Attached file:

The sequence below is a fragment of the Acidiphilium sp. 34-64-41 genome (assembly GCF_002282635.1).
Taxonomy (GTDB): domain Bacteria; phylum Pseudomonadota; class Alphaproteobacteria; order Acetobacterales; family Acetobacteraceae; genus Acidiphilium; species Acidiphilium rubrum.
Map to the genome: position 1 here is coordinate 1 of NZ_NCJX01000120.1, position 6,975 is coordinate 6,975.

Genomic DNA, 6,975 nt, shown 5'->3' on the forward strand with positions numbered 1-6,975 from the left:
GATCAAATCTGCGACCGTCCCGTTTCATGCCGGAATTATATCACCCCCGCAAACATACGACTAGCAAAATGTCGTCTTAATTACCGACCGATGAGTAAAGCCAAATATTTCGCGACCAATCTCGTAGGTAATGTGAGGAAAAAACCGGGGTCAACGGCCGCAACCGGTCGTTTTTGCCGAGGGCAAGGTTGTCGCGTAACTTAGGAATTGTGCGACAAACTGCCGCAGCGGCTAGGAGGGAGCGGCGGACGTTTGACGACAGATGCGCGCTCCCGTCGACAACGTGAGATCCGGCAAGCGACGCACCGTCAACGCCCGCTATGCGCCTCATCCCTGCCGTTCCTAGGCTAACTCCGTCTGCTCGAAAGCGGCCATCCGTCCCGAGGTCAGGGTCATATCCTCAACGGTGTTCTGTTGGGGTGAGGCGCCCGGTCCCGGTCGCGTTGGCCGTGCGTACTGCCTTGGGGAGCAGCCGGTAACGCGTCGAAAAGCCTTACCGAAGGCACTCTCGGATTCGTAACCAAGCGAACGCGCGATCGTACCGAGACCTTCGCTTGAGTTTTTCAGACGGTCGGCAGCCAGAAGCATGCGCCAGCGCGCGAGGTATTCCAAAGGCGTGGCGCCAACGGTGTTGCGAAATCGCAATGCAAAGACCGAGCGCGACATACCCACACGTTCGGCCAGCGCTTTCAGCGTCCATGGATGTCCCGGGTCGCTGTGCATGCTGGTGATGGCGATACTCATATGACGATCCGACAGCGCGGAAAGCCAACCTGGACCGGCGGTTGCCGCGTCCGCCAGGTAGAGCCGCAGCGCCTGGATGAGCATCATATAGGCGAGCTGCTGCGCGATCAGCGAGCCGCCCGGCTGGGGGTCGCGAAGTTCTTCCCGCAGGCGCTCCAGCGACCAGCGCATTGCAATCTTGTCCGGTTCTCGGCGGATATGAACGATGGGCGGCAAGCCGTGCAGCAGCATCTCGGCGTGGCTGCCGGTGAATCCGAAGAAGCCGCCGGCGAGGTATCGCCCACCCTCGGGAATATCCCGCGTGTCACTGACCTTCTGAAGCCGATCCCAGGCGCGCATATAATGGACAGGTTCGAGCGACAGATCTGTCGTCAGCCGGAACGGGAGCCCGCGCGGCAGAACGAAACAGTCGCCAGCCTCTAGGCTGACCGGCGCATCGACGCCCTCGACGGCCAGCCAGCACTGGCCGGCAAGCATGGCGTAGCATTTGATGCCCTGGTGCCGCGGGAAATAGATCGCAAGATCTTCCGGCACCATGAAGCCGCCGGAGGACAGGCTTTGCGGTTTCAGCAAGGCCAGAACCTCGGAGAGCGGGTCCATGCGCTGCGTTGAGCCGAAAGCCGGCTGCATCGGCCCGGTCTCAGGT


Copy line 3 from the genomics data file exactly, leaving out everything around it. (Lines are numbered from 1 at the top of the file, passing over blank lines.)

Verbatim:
Map to the genome: position 1 here is coordinate 1 of NZ_NCJX01000120.1, position 6,975 is coordinate 6,975.